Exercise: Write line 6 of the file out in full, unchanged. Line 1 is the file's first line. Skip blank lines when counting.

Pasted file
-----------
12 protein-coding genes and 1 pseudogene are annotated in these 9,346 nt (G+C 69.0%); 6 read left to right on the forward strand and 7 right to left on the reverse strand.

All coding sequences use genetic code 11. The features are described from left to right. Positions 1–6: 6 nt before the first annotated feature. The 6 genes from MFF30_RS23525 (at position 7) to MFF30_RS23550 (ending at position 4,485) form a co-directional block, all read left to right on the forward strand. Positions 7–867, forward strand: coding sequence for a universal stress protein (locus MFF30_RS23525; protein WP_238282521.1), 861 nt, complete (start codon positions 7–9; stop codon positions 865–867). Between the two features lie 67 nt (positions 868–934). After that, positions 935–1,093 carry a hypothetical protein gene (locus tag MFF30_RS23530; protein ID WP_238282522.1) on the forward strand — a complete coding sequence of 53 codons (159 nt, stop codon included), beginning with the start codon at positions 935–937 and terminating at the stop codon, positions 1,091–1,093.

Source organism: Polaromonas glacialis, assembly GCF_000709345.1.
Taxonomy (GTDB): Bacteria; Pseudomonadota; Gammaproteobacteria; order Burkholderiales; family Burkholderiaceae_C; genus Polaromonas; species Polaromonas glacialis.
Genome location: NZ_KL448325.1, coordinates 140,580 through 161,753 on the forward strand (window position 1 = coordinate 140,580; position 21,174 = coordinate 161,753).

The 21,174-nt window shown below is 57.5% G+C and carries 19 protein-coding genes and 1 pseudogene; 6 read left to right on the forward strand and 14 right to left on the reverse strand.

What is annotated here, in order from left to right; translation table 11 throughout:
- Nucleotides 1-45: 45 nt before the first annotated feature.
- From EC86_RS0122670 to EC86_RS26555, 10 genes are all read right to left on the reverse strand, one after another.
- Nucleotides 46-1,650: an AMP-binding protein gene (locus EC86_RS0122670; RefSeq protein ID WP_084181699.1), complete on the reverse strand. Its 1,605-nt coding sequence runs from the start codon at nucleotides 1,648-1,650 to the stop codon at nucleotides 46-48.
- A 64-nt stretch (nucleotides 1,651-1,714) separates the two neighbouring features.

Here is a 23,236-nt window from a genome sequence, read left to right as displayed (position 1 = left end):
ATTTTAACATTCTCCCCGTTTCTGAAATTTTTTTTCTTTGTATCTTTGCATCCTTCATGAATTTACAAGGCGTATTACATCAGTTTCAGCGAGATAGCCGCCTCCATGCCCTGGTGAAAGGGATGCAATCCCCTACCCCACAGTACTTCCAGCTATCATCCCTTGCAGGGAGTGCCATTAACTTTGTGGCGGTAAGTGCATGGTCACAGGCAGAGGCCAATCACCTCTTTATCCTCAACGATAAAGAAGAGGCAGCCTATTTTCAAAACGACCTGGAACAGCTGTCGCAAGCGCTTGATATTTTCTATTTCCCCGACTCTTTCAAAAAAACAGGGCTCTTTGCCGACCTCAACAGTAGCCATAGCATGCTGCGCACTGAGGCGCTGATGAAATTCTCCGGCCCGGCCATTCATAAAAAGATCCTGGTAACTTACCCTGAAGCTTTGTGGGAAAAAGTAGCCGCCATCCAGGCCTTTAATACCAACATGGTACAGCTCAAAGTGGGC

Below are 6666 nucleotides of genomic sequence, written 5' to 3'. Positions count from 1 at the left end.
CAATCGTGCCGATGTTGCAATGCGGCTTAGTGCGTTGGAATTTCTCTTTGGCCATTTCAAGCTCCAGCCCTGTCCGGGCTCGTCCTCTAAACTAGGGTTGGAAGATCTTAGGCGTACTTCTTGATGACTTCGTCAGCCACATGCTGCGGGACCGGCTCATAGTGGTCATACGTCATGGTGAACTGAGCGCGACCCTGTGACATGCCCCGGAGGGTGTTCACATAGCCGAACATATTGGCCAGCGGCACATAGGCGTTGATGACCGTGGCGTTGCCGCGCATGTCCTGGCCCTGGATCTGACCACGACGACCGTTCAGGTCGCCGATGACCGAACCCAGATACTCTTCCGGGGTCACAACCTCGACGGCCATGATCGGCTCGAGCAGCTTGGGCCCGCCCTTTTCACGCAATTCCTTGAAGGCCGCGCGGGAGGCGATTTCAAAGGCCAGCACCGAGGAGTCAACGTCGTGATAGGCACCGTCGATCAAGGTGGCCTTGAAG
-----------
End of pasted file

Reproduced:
The 21,174-nt window shown below is 57.5% G+C and carries 19 protein-coding genes and 1 pseudogene; 6 read left to right on the forward strand and 14 right to left on the reverse strand.